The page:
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Giving Thanks is Healthy!

Giving thanks is good for your health!

Thanksgiving is that special time when people are busy preparing meals and planning to see family and friends. But it's really about being thankful. When was the last time you stopped to really acknowledge the things you’re thankful for? There’s a whole host of reasons why we should make gratitude a daily practice and not something we do just on Thanksgiving. Research has shown that being thankful causes a whole host of health benefits, from improved immune systems, to feelings of connectedness, even higher morale.

Here are some of the biggest health benefits — both physical and mental — of gratitude:

It’s good for kids’ mental health.

Grateful kids are happier! Research has shown that teens who are grateful are more well-behaved at school and more hopeful than their less-grateful peers!

It boosts well-being.

Being constantly mindful of all the things you have to be thankful for can boost your well-being. Daily exercise practices and listing off all the things you are thankful for are linked with a brighter outlook on life and a greater sense of positivity.

It’s been linked with better grades.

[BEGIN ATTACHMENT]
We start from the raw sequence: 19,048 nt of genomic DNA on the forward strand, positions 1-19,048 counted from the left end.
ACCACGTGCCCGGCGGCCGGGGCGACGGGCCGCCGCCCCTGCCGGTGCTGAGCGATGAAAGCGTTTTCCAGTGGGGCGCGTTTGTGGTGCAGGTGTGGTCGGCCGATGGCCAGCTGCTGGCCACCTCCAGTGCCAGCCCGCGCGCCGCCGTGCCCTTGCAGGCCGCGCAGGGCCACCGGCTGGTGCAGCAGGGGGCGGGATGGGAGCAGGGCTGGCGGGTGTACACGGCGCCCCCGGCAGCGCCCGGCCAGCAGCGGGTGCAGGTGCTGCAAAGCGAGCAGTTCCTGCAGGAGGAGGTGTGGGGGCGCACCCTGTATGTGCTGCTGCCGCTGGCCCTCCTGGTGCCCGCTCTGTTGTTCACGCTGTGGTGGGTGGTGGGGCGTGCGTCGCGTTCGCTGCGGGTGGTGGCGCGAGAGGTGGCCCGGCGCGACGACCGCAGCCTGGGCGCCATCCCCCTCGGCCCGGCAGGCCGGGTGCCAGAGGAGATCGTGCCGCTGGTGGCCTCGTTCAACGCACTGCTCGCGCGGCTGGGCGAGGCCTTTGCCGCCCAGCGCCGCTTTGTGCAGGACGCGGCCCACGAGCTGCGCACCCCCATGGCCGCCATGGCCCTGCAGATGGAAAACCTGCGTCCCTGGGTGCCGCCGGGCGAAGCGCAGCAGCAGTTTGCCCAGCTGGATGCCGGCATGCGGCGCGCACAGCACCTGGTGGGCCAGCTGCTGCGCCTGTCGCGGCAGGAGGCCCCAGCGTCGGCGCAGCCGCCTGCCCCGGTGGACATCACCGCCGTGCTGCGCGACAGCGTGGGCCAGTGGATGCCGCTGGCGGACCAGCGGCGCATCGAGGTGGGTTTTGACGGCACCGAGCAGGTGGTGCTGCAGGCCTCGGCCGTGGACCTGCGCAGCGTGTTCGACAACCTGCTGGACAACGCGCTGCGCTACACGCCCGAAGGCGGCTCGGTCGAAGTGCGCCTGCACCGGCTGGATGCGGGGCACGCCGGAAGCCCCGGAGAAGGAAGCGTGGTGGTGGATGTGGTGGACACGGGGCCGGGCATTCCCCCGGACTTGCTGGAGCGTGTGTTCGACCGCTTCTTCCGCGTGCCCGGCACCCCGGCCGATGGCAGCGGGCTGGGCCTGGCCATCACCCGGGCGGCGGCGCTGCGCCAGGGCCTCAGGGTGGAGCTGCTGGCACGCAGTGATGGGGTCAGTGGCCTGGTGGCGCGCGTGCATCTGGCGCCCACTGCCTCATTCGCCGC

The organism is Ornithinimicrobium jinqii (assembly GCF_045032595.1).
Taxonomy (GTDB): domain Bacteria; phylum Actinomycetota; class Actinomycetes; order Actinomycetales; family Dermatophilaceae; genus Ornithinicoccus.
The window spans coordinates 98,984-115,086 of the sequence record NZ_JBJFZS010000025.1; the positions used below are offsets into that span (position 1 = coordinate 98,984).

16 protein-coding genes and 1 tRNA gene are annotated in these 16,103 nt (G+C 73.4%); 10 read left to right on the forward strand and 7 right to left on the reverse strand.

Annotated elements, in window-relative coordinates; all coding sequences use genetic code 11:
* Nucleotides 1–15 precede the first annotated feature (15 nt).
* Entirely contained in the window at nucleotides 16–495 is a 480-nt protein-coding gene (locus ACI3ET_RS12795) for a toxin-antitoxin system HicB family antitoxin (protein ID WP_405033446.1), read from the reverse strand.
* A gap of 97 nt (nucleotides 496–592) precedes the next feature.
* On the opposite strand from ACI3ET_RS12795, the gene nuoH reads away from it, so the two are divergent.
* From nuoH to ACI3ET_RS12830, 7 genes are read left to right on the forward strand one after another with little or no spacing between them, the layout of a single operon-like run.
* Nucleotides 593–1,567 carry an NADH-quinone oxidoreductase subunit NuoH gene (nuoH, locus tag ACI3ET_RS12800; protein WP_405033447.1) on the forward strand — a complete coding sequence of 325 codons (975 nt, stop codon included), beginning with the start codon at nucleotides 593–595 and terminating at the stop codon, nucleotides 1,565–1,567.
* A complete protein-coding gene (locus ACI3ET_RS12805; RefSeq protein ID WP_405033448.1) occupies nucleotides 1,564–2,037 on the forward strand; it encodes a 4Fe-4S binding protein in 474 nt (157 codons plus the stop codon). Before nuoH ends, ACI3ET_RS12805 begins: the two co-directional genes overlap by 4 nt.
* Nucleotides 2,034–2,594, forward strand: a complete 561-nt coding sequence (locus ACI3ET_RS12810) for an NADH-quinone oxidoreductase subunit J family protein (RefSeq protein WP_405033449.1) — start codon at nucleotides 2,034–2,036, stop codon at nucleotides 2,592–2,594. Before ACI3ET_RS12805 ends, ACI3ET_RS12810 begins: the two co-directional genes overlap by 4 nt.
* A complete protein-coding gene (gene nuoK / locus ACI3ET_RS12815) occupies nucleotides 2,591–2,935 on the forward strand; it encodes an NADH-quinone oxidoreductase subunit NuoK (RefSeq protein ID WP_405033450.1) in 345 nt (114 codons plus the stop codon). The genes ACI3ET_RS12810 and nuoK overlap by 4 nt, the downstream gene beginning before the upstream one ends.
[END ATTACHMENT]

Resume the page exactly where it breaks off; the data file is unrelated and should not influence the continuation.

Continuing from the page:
Grateful students get better grades and enjoy better social integration and satisfaction with life, compared with their not-grateful counterparts. Researchers have also found that grateful teens are less depressed or envious.

It makes you a better friend to others.

Gratitude has been proven to boost pro-social behaviors, such as helping other people who have problems or lending emotional support to another person.

It helps you sleep better.

Writing down what you’re thankful for as you drift off to sleep can help you get better ZZs! Specifically, researchers have found that when people spent 15 minutes jotting down what they’re grateful for in a journal before bedtime, they fell asleep faster and stayed asleep longer.

It can strengthen your relationship.

Being thankful for the little things your friends and family do makes your relationships stronger. Journaling about the thoughtful things your friends and family did has been linked with a beneficial outcome on the relationship.

It’s been linked with a better immune system.

Gratefulness is linked with optimism, which in turn is linked with better immune health. Stressed-out students who are optimistic have more immune-boosting blood cells than people who are pessimistic!

This Thanksgiving, take time to really give thanks for everything you have...and feel great!

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